How Yeast Ferments Can Benefit Skin

Yeast are microorganisms classified, along with mushrooms and molds, under fungus. They can be found almost anywhere in nature, inside the intestines of animals, and on human skin. On a cellular level, yeast are quite similar to us, and can therefore be used to study biological processes that occur in humans. Even though yeast can cause certain health issues such as vaginal infections and diaper rash in some situations, there are many ways they can help us.

The Fermentation Process

In the absence of oxygen, yeast can grow by a process known as fermentation. In this process, the yeast feed on sugar and convert it into carbon dioxide gas and alcohol.[1] While fermentation certainly benefits the yeast, it can also benefit us. Humans have exploited the fermentation process for making bread, beer, kimchi, kombucha, and many more foods and alcoholic drinks we enjoy today.

Effects of Yeast Ferments on Skin

In addition to food and drink, it turns out that yeast ferments may have a place in skincare as well.

Topical application

Galactomyces fermentation filtrate (GFF), a topical fermented yeast product, was found to help protect the skin from environmental damage and maintain proper hydration by contributing to skin barrier function.[2] In another study, GFF was also found to increase skin barrier proteins, which may especially be beneficial for certain skin conditions such as eczema that display a decrease in these proteins.[3] Researchers also observed anti-inflammatory effects and protection of skin from damage by another fermented yeast product, called Saccharomycopsis fermentation filtrate.[4] As such, skincare products formulated with yeast ferments may provide additional benefits.

Human gut microbiome

The human gut microbiome, the microbial community, and the molecules they produce within our gut have been discovered to play a role in the development of some inflammatory skin conditions such as psoriasis and eczema.[5,6] Since an imbalance of the gut microbiota can lead to skin diseases, consuming fermented products can help by restoring the balance of ‘good’ and ‘bad’ microorganisms within the gut.

Table 1. Yeast byproducts and their effects

Ferment Byproduct

Effect

 Galactomyces (GFF)

Helps protect skin against environmental damage such as dryness and increases skin barrier proteins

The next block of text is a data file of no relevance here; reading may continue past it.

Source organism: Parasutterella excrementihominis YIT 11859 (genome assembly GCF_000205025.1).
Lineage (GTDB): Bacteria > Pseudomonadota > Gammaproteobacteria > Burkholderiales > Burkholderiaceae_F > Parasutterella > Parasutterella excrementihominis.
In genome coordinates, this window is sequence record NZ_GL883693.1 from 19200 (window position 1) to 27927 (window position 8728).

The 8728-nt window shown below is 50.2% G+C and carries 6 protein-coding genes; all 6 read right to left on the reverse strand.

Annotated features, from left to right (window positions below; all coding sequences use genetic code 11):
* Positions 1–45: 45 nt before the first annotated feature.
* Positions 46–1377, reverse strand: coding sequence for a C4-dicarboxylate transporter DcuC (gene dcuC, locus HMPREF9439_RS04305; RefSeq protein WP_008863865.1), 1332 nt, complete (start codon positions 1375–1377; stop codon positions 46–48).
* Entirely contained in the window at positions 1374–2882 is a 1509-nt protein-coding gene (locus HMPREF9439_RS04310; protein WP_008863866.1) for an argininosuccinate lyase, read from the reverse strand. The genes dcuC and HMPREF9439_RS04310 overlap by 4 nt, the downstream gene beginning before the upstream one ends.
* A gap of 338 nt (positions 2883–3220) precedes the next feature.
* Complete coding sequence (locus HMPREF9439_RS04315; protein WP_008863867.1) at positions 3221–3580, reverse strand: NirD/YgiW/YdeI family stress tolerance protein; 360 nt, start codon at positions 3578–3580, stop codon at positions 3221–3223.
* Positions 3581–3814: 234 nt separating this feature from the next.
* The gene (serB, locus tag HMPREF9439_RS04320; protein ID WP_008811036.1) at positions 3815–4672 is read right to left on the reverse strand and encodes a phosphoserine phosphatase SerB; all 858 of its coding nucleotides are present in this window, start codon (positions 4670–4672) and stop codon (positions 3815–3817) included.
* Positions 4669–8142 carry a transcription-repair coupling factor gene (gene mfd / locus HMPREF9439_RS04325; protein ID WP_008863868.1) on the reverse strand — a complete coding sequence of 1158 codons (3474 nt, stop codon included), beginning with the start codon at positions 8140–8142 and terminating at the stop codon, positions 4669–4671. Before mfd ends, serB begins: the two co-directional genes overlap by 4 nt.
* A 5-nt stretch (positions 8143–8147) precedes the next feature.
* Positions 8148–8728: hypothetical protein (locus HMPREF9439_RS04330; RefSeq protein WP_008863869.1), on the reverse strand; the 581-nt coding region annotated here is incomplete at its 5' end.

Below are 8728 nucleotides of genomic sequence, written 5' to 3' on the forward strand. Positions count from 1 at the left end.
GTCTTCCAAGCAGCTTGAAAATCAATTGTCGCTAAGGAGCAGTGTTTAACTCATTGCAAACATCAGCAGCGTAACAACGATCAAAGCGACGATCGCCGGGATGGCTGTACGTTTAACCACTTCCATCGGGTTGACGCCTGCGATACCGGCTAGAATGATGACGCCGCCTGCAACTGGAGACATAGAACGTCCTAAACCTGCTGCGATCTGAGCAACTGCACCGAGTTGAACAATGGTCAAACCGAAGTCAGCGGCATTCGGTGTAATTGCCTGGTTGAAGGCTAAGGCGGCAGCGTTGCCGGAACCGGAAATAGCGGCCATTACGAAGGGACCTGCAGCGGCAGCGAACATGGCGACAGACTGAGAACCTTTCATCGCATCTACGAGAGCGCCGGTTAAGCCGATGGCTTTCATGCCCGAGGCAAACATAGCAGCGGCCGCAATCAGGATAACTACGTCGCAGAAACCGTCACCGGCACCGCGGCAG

Saccharomycopsis

Inhibits epidermal damage

* This Website is for general skin beauty, wellness, and health information only. This Website is not to be used as a substitute for medical advice, diagnosis or treatment of any health condition or problem. The information provided on this Website should never be used to disregard, delay, or refuse treatment or advice from a physician or a qualified health provider.

References

  1. Dashko S, Zhou N, Compagno C, et al. Why, when, and how did yeast evolve alcoholic fermentation? FEMS Yeast Res.2014;14(6):826-832; PMID: 24824836 https://www.ncbi.nlm.nih.gov/pubmed/24824836.
  2. Effects of galactomyces ferment filtrate on epidermal barrier marker caspase-14 in human skin cells. Journal of the American Academy of Dermatology.62(3):AB54; PMID: http://dx.doi.org/10.1016/j.jaad.2009.11.599.
  3. Takei K, Mitoma C, Hashimoto-Hachiya A, et al. Galactomyces fermentation filtrate prevents T helper 2-mediated reduction of filaggrin in an aryl hydrocarbon receptor-dependent manner. Clin Exp Dermatol.2015;40(7):786-793; PMID: 25786502 https://www.ncbi.nlm.nih.gov/pubmed/25786502.
  4. Tsai HH, Chen YC, Lee WR, et al. Inhibition of inflammatory nitric oxide production and epidermis damages by Saccharomycopsis Ferment Filtrate. J Dermatol Sci.2006;42(3):249-257; PMID: 16533596 https://www.ncbi.nlm.nih.gov/pubmed/16533596.
  5. Langan EA, Griffiths CEM, Solbach W, et al. The role of the microbiome in psoriasis: moving from disease description to treatment prediction? Br J Dermatol.2017;10.1111/bjd.16081PMID: 29071712 https://www.ncbi.nlm.nih.gov/pubmed/29071712.
  6. Thomas CL, Fernandez-Penas P. The microbiome and atopic eczema: More than skin deep. Australas J Dermatol.2017;58(1):18-24; PMID: 26821151 https://www.ncbi.nlm.nih.gov/pubmed/26821151.
 
 
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